Highland Fling 82 Returns to the Regatta Circuit After 2 Years Absence…

Highland Fling 82 Returns to the Regatta Circuit After 2 Years Absence…

Published 9 September 2019
Published 9 September 2019

It was an epic return to the race course for Highland Fling last week at the Maxi Yacht Rolex Cup… a drama filled five days ending in an overall class win!

Steve Branagh was on board delivering a thrilling running commentary…

‘’After 2 years away from the race course the first race went surprisingly well.
We started in a building breeze and beat up through bomb alley before setting the kite and ripping around the top of the island back to the famous Monachi rocks.
We rounded the rocks and fetched into the bay where we gybe set onto the A4 and headed back out through the cut where the wind shut down and switched through 180 degrees. Here the race turned inside out for many with a lot of boats getting stuck in the hole while others sailed around them and on to the finish line.
We finally got through the transition however the time lost meant that we finished second on handicap to the very well sailed Rambler 88…

‘’Race 2 was sailed in lighter conditions with yet another breeze change although this time we were not as effected as the classes ahead.
The course was around 30miles with plenty of marks and islands to go around. The emphasis was on crew work as there were a lot of sail changes; and in the shifty breeze.
On Fling we stayed in touch with Leopard the whole way round and were not too far behind the much higher rated Rambler 88. This gave us a comfortable handicap win and the lead in the overall class standings.

”Going into the next day of racing we were in a great position. Day 3 was raced in a very choppy sea state and a dying breeze.
The race committee sent the fleet beating up to the Monachi rocks before a downwind leg into “Bomb Alley” then a beat out to Hotel mark; an island on the northern end of Sardinia.
We rounded the rock and had a tight reach back to Monachi with a furling A3 then J1 jib before setting the A2 kite down to the final turning mark followed by a short beat to the finish.
On Fling we managed to stay in touch with both Leopard and Rambler 88 until the top of the island and saved enough time to take another 1st place on handicap.

In the evening we had a small memorial service in the harbour to say good bye to our old mate Tom Hutchinson. Tom founded Future Fibres in the mid 90’s and sadly passed away very recently in a kite boarding accident… RIP Tom, we all miss you mate.”

After lay day the wind decided to turn the tables and come back with some real free. With one broken mast and damaged boats and crew, Day 4 will definitely be remembered by the owners and crews competing in the Rolex Maxi Worlds for some time…

”The forecast for the day had us sailing in around 20 knots however by the time we started racing we had a consistent 25 knots with gusts to 30+ that were causing crew anxiety levels to spike and owners blood pressures to rise.

The first beat for most crews was a delicate balance between boat speed and the need to get the boat around the course, however once at the top mark and having negotiated the bear away manoeuvre in 30 knots of wind it became a wild ride down to Monachi rocks.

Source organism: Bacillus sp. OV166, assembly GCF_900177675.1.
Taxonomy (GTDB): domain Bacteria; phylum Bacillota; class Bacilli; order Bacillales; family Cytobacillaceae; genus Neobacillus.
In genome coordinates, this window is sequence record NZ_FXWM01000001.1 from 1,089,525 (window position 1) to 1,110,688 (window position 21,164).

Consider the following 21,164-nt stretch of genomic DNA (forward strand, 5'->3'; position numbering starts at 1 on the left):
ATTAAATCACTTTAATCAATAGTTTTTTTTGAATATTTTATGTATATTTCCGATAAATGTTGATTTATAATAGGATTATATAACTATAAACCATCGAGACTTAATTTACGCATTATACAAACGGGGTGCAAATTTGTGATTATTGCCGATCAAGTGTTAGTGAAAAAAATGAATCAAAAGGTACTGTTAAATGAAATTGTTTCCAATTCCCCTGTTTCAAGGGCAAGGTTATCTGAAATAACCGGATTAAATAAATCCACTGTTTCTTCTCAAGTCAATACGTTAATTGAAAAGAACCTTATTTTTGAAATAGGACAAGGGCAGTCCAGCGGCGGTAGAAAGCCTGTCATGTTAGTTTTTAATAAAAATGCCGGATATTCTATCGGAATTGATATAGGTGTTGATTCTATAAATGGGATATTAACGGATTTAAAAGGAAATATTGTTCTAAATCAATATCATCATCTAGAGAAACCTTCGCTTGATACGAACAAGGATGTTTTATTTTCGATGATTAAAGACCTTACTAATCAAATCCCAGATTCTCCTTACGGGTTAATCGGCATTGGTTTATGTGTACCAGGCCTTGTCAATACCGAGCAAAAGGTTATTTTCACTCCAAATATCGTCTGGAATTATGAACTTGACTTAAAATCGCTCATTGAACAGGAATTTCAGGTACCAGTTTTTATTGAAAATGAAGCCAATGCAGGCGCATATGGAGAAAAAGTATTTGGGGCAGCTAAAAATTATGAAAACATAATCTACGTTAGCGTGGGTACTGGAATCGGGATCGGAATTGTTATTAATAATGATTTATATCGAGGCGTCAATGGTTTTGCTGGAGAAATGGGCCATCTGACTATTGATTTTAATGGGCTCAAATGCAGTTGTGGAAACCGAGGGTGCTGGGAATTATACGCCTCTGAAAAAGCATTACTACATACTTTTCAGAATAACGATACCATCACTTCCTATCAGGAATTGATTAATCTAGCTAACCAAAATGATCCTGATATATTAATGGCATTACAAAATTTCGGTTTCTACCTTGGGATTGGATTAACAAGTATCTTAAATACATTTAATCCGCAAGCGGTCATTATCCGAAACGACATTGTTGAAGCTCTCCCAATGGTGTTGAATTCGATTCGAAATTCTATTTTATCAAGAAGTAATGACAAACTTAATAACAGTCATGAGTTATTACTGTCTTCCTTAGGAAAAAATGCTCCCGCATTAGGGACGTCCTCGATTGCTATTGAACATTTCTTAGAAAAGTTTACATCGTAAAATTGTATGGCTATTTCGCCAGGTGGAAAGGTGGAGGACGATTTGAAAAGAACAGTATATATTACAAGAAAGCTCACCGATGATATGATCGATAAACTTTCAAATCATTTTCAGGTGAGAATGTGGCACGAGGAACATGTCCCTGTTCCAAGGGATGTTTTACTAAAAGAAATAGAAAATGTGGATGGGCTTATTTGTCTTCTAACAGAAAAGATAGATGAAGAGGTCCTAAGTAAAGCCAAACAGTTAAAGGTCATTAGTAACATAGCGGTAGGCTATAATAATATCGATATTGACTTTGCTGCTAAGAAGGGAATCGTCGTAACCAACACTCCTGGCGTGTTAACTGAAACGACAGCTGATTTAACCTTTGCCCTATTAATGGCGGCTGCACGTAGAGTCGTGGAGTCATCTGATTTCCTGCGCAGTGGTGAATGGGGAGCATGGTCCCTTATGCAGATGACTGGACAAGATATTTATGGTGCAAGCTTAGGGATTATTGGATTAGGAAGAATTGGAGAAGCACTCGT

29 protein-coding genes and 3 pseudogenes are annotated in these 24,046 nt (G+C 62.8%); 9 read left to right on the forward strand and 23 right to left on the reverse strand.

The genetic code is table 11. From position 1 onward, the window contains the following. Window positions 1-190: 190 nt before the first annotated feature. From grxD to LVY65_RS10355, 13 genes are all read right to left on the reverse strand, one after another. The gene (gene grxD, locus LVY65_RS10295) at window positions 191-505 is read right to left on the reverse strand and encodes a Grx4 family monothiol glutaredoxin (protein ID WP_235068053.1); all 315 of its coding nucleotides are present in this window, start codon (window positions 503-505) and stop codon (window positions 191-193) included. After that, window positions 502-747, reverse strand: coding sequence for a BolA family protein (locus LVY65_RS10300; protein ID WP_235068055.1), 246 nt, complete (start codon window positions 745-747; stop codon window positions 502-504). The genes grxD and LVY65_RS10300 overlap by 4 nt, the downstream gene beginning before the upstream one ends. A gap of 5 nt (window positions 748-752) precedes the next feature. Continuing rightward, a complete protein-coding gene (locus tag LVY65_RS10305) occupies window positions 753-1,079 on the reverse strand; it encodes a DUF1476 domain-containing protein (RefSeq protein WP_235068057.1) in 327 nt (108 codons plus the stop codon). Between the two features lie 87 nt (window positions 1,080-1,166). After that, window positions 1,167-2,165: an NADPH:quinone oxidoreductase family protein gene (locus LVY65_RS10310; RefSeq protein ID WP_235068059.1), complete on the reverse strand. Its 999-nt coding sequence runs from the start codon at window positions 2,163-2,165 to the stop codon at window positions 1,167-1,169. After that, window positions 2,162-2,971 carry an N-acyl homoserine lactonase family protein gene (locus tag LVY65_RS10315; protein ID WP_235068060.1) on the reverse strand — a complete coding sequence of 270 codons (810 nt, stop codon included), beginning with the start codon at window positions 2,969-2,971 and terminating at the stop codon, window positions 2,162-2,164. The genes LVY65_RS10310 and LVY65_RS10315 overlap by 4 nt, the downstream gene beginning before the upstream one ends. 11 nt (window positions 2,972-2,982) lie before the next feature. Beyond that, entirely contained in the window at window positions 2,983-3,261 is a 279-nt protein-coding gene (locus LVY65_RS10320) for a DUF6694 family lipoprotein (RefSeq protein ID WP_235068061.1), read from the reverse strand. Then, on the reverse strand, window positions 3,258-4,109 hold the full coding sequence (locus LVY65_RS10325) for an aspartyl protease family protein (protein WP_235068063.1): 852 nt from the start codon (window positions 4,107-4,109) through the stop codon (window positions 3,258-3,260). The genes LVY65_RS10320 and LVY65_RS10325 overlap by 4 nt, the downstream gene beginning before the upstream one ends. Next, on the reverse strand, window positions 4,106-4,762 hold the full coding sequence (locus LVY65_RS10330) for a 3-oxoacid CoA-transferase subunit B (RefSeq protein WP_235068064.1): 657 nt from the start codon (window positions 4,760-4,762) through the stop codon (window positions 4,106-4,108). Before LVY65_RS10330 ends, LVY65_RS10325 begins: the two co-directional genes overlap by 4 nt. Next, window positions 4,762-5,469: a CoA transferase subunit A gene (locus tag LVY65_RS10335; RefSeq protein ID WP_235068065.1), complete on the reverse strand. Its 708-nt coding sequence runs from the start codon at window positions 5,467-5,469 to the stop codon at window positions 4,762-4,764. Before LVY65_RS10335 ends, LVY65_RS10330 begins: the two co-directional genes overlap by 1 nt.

On Fling we sat between 20 and 23 knots for most of this leg with spray from the bow hitting the crew on the rail like a fire hose. We gybed around the rocks in 30 knots with the two Wally 77’s that had started earlier.
During the right hand turn we sustained a small tear to the leach of our mainsail that then continued to grow as we again headed at high speed down the reach to the next mark of the course. After 20 minutes of nursing the mainsail and watching the tear increase in length it was decided that the main would come down as we rounded the island mark at the start of the next beat.
Any sail handling at high speed on these large boats has to be thought through and planned before it starts but you can never take into account Murphy’s law that inevitably comes into play just when you think its all going well… For us the mainsail came off the lock and started to come down then the head board car got stuck at the first reef lock 3 meters from the mast head. With the mainsail ragging and the tear getting longer by the second the bowman was sent up to cut the webbing strops on the head of the sail and finally it was dragged down and secured to the boom. At this point it became all about finishing the race so we carried on around the rest of the course with just the J4 jib up still averaging 12 knots.
Once back on the dock there was the usual mad rush for crews to get damaged sails off to the sail makers for overnight repairs while others surveyed the various broken pieces of hardware and told the stories of the days hard fought battles.

With Rambler 88 taking a first today we now have to win tomorrow and hope they take a 3rd or 4th.”

But it wasn’t over… Day 5, the final race to the finish!

”The last day of the regatta arrived with a lighter forecast of 10 to 15 knots which seemed very quiet after the previous days conditions.

On Fling the pressure was on, we had to win the race and put a boat between us an Rambler 88 to take the overall trophy. The great conditions allowed the race committee to set us a long beat north around the outside of the islands followed by a reach then run back down through “Bomb Alley” to the finish. This was a course that suited us a little more than Rambler and with some great crew work coupled with good calls from the tactician and navigator we were able to take the race and much to the owners delight the overall win.

Celebrations all round for a great race won!”

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